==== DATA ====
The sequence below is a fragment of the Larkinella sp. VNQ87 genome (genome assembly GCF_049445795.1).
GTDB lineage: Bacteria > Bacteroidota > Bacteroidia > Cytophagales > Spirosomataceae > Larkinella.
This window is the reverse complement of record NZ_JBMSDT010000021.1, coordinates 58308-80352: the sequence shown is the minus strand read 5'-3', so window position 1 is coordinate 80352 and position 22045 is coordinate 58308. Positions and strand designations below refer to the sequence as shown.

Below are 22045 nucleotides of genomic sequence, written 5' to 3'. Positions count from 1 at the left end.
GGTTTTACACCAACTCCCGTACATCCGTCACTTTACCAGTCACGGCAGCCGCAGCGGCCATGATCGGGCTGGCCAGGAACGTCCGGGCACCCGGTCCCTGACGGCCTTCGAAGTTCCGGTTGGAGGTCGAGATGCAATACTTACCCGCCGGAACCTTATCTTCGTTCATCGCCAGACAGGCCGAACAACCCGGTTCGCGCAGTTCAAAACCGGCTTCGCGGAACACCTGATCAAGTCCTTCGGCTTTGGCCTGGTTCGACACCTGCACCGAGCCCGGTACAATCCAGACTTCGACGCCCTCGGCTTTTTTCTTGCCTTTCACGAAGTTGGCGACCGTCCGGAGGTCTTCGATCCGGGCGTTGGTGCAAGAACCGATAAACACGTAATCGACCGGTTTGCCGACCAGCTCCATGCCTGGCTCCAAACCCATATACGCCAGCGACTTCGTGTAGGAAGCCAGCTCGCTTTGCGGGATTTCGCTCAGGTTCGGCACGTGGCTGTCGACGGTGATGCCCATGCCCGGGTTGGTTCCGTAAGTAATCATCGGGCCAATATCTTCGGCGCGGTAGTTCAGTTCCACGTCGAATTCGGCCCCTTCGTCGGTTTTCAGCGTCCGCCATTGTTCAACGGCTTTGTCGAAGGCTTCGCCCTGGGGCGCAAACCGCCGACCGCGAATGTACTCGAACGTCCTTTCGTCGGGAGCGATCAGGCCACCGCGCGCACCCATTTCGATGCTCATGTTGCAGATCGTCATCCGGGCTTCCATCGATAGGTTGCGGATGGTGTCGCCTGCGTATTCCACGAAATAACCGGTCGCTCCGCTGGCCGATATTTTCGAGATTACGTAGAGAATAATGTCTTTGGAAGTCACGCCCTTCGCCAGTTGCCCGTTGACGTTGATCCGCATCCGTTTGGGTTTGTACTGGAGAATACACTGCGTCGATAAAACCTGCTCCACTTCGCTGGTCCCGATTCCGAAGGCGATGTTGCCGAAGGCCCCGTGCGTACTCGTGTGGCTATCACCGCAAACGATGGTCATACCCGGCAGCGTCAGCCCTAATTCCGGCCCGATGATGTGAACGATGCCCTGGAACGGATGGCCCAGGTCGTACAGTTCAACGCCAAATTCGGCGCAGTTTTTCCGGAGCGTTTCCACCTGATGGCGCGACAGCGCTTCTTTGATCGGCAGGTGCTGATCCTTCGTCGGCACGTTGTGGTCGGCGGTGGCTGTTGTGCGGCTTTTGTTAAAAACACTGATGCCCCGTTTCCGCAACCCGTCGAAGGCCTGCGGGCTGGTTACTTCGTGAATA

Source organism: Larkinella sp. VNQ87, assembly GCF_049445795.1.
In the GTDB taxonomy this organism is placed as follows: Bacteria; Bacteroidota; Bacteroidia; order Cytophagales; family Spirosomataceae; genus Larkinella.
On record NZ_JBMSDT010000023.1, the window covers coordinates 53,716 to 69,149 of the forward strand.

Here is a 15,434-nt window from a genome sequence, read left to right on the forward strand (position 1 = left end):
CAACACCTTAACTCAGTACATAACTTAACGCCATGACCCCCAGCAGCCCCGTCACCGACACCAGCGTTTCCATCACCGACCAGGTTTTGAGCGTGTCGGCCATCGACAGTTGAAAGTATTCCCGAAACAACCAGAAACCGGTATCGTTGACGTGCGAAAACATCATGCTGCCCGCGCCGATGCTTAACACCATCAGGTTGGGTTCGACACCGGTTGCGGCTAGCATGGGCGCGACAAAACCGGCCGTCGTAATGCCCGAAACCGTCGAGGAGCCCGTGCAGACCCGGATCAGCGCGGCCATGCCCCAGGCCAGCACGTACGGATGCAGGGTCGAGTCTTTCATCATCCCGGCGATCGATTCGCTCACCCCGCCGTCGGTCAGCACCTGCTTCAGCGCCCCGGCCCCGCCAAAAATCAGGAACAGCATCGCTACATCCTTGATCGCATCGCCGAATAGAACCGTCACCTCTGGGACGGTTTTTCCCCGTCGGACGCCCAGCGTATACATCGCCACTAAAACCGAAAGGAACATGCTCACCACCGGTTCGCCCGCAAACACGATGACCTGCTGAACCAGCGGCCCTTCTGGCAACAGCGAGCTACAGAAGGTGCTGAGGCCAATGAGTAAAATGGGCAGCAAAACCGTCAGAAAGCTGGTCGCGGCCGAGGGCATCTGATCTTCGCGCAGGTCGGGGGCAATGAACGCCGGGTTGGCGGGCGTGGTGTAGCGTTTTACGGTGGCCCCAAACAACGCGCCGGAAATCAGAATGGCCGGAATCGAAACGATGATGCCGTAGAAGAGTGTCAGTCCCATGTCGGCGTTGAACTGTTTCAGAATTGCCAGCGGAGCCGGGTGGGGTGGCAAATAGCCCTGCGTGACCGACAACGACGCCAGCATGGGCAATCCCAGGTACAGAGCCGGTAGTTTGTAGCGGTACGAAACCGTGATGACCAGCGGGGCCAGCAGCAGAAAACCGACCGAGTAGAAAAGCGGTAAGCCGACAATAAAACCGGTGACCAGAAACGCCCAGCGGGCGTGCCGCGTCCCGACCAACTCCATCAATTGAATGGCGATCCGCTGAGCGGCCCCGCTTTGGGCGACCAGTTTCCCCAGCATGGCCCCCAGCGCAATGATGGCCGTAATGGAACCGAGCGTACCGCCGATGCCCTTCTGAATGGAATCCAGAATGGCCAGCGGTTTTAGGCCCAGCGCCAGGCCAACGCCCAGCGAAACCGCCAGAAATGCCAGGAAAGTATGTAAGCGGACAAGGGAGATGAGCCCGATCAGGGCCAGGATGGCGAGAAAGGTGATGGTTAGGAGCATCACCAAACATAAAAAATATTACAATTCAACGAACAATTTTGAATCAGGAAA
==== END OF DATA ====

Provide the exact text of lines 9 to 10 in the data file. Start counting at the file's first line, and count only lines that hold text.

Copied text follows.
Here is a 15,434-nt window from a genome sequence, read left to right on the forward strand (position 1 = left end):
CAACACCTTAACTCAGTACATAACTTAACGCCATGACCCCCAGCAGCCCCGTCACCGACACCAGCGTTTCCATCACCGACCAGGTTTTGAGCGTGTCGGCCATCGACAGTTGAAAGTATTCCCGAAACAACCAGAAACCGGTATCGTTGACGTGCGAAAACATCATGCTGCCCGCGCCGATGCTTAACACCATCAGGTTGGGTTCGACACCGGTTGCGGCTAGCATGGGCGCGACAAAACCGGCCGTCGTAATGCCCGAAACCGTCGAGGAGCCCGTGCAGACCCGGATCAGCGCGGCCATGCCCCAGGCCAGCACGTACGGATGCAGGGTCGAGTCTTTCATCATCCCGGCGATCGATTCGCTCACCCCGCCGTCGGTCAGCACCTGCTTCAGCGCCCCGGCCCCGCCAAAAATCAGGAACAGCATCGCTACATCCTTGATCGCATCGCCGAATAGAACCGTCACCTCTGGGACGGTTTTTCCCCGTCGGACGCCCAGCGTATACATCGCCACTAAAACCGAAAGGAACATGCTCACCACCGGTTCGCCCGCAAACACGATGACCTGCTGAACCAGCGGCCCTTCTGGCAACAGCGAGCTACAGAAGGTGCTGAGGCCAATGAGTAAAATGGGCAGCAAAACCGTCAGAAAGCTGGTCGCGGCCGAGGGCATCTGATCTTCGCGCAGGTCGGGGGCAATGAACGCCGGGTTGGCGGGCGTGGTGTAGCGTTTTACGGTGGCCCCAAACAACGCGCCGGAAATCAGAATGGCCGGAATCGAAACGATGATGCCGTAGAAGAGTGTCAGTCCCATGTCGGCGTTGAACTGTTTCAGAATTGCCAGCGGAGCCGGGTGGGGTGGCAAATAGCCCTGCGTGACCGACAACGACGCCAGCATGGGCAATCCCAGGTACAGAGCCGGTAGTTTGTAGCGGTACGAAACCGTGATGACCAGCGGGGCCAGCAGCAGAAAACCGACCGAGTAGAAAAGCGGTAAGCCGACAATAAAACCGGTGACCAGAAACGCCCAGCGGGCGTGCCGCGTCCCGACCAACTCCATCAATTGAATGGCGATCCGCTGAGCGGCCCCGCTTTGGGCGACCAGTTTCCCCAGCATGGCCCCCAGCGCAATGATGGCCGTAATGGAACCGAGCGTACCGCCGATGCCCTTCTGAATGGAATCCAGAATGGCCAGCGGTTTTAGGCCCAGCGCCAGGCCAACGCCCAGCGAAACCGCCAGAAATGCCAGGAAAGTATGTAAGCGGACAAGGGAGATGAGCCCGATCAGGGCCAGGATGGCGAGAAAGGTGATGGTTAGGAGCATCACCAAACATAAAAAATATTACAATTCAACGAACAATTTTGAATCAGGAAA